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Colorado Hemp Bill Dies


March 1995

On Feb. 16, the Colorado Senate Agriculture Committee killed a bill that would have allowed farmers to grow hemp.

Senate Bill 132, the Hemp Reclassification Act, was sponsored by Senator Lloyd Casey (D-Northglenn). The bill would have allowed the production of hemp with concentrations of tetrahydrocannabinols (THC) below 1.4%.

Farmers would have been required to purchase a license and submit to testing of at least 1% of their total crop. If the THC content of the plants would have risen above 1%, then inspectors would have been required to destroy the plants. If two tests in one year showed plants to be above 1% in THC content, then the grower would lose his/her license. Should the THC content of the grower's crop have risen above 1.4%, then inspectors would have been required to report the grower to the district attorney.

Hemp regulation and collection of license fees would have been handled by the state commissioner of agriculture.

" ... The development and use of hemp is in the best interests of the state economy and ... the production of hemp and hemp products can be regulated so as not to interfere with the strict control of controlled substances in the state," the bill reads.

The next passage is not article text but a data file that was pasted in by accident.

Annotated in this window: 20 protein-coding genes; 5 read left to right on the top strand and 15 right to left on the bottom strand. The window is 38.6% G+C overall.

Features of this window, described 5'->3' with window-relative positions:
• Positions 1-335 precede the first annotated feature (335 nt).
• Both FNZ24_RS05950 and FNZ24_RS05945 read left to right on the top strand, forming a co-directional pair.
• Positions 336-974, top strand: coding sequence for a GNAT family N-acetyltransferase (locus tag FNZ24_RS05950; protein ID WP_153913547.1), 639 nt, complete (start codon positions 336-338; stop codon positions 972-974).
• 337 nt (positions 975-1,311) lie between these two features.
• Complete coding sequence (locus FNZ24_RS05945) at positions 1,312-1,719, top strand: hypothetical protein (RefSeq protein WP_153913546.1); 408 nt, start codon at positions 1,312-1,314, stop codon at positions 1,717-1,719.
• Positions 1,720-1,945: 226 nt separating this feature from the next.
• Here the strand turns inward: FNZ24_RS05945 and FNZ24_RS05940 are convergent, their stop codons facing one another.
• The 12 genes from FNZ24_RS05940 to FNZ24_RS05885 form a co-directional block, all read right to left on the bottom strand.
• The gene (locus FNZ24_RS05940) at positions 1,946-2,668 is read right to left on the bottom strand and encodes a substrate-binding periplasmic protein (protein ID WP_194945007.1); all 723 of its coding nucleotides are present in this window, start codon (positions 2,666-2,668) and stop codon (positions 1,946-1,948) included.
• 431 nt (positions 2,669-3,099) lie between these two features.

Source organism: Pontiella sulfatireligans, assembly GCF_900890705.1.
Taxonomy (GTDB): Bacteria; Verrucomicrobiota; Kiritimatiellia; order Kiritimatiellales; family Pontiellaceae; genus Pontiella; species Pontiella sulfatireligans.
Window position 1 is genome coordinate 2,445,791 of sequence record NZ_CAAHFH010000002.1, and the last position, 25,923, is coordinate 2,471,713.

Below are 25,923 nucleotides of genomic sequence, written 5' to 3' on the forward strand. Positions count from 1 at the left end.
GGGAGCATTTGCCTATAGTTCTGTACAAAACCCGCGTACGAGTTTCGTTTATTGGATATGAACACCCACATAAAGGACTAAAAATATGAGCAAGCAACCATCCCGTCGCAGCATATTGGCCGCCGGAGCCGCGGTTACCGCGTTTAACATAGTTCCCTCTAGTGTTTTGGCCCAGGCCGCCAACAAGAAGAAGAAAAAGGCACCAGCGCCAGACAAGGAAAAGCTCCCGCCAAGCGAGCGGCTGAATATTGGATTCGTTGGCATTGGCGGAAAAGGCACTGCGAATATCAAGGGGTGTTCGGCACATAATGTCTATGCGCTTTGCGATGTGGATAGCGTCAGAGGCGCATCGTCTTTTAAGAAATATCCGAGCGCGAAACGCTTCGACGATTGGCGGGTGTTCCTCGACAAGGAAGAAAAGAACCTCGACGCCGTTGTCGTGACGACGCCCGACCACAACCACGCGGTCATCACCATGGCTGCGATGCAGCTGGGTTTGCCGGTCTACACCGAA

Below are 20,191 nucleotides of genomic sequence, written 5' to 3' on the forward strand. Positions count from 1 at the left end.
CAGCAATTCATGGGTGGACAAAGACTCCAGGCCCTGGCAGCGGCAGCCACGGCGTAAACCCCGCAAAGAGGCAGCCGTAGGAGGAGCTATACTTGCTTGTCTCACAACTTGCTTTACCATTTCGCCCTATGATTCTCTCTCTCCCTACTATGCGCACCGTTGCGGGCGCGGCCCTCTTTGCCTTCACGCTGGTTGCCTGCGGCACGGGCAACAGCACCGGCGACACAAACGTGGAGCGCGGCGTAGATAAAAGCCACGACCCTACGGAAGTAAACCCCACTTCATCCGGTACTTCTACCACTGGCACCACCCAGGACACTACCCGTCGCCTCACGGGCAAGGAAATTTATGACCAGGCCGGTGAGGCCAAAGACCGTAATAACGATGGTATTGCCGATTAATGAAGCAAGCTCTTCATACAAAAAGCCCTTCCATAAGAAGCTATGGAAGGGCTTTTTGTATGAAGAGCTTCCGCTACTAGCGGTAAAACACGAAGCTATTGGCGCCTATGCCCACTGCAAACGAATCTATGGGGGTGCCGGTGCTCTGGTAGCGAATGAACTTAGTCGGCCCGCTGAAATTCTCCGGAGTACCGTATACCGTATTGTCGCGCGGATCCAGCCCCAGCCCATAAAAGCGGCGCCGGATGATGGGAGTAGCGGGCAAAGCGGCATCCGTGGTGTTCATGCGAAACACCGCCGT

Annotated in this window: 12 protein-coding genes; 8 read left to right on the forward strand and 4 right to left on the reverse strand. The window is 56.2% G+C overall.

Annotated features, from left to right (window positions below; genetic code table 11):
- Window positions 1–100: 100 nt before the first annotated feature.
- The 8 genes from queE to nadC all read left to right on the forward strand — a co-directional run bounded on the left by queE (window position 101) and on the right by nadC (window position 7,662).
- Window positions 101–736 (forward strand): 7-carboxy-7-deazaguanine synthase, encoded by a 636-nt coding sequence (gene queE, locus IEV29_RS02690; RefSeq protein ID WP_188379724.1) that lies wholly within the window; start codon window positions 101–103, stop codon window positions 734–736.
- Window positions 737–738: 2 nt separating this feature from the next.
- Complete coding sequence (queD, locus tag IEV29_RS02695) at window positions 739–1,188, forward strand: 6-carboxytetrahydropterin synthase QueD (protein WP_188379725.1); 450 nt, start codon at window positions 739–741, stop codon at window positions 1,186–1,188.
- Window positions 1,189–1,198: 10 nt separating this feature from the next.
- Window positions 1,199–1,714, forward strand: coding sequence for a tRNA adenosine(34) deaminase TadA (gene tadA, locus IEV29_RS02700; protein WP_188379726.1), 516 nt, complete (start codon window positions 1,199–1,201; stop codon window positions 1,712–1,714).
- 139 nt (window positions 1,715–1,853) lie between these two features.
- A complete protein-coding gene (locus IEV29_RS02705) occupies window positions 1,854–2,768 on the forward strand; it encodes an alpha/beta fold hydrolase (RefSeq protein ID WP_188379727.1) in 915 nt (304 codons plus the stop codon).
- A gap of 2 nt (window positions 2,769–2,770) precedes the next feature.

The bill also would have required that handlers of hemp, or those who manufacture products from the raw hemp crop, be subject to inspections of their places of business and would be required to purchase a handler's license.

The bill died by a vote of 6-1 in the Agriculture Committee. The Committee, citing the possible legal ramifications of regulating hemp, even refused to commission a study of hemp after receiving a letter from Special Agent Philip W. Perry of the Drug Enforcement Administration ("No Hope for Hemp," Denver Post, Feb. 17, 1995, p. 7B).

"As you are no doubt aware, in cases where Federal and state law are in opposition, the question of which law would control is well settled," Perry wrote to the Committee. "In view of these facts, passage of the 'Hemp Reclassification' Bill would have the effect of leading otherwise law abiding farmers down the road to the commission of a federal felony, under the color of a seriously misguided state statute. ... The federal criminal law on this subject does not provide such protection [as is stated in the bill] and will be enforced with all the vigor at the DEA's command." [Unfortunately, Perry's letter contained misstatements of law. -EES]

[NewsBriefs has copies of the Hemp Reclassification Act, Perry's letter, and other testimony before the Agriculture Committee. Contact the NewsBriefs office if you would like a copy.]